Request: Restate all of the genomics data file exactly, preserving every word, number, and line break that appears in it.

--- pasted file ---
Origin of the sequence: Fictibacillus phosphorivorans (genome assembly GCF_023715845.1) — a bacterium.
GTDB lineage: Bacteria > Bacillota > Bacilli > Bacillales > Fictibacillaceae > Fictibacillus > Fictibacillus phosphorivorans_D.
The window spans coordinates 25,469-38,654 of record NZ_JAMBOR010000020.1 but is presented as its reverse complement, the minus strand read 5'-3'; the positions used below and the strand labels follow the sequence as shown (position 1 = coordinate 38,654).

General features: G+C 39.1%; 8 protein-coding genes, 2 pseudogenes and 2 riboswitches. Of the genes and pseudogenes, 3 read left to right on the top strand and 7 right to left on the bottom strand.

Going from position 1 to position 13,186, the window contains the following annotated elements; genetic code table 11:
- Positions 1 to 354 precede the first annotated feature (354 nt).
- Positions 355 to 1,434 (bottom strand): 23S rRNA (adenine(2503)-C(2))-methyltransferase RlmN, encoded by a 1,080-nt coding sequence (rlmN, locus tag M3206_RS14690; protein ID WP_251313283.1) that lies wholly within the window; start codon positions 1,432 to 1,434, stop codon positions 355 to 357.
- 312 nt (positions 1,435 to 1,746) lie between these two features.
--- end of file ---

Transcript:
Origin of the sequence: Fictibacillus phosphorivorans (genome assembly GCF_023715845.1) — a bacterium.
GTDB lineage: Bacteria > Bacillota > Bacilli > Bacillales > Fictibacillaceae > Fictibacillus > Fictibacillus phosphorivorans_D.
The window spans coordinates 25,469-38,654 of record NZ_JAMBOR010000020.1 but is presented as its reverse complement, the minus strand read 5'-3'; the positions used below and the strand labels follow the sequence as shown (position 1 = coordinate 38,654).

General features: G+C 39.1%; 8 protein-coding genes, 2 pseudogenes and 2 riboswitches. Of the genes and pseudogenes, 3 read left to right on the top strand and 7 right to left on the bottom strand.

Going from position 1 to position 13,186, the window contains the following annotated elements; genetic code table 11:
- Positions 1 to 354 precede the first annotated feature (354 nt).
- Positions 355 to 1,434 (bottom strand): 23S rRNA (adenine(2503)-C(2))-methyltransferase RlmN, encoded by a 1,080-nt coding sequence (rlmN, locus tag M3206_RS14690; protein ID WP_251313283.1) that lies wholly within the window; start codon positions 1,432 to 1,434, stop codon positions 355 to 357.
- 312 nt (positions 1,435 to 1,746) lie between these two features.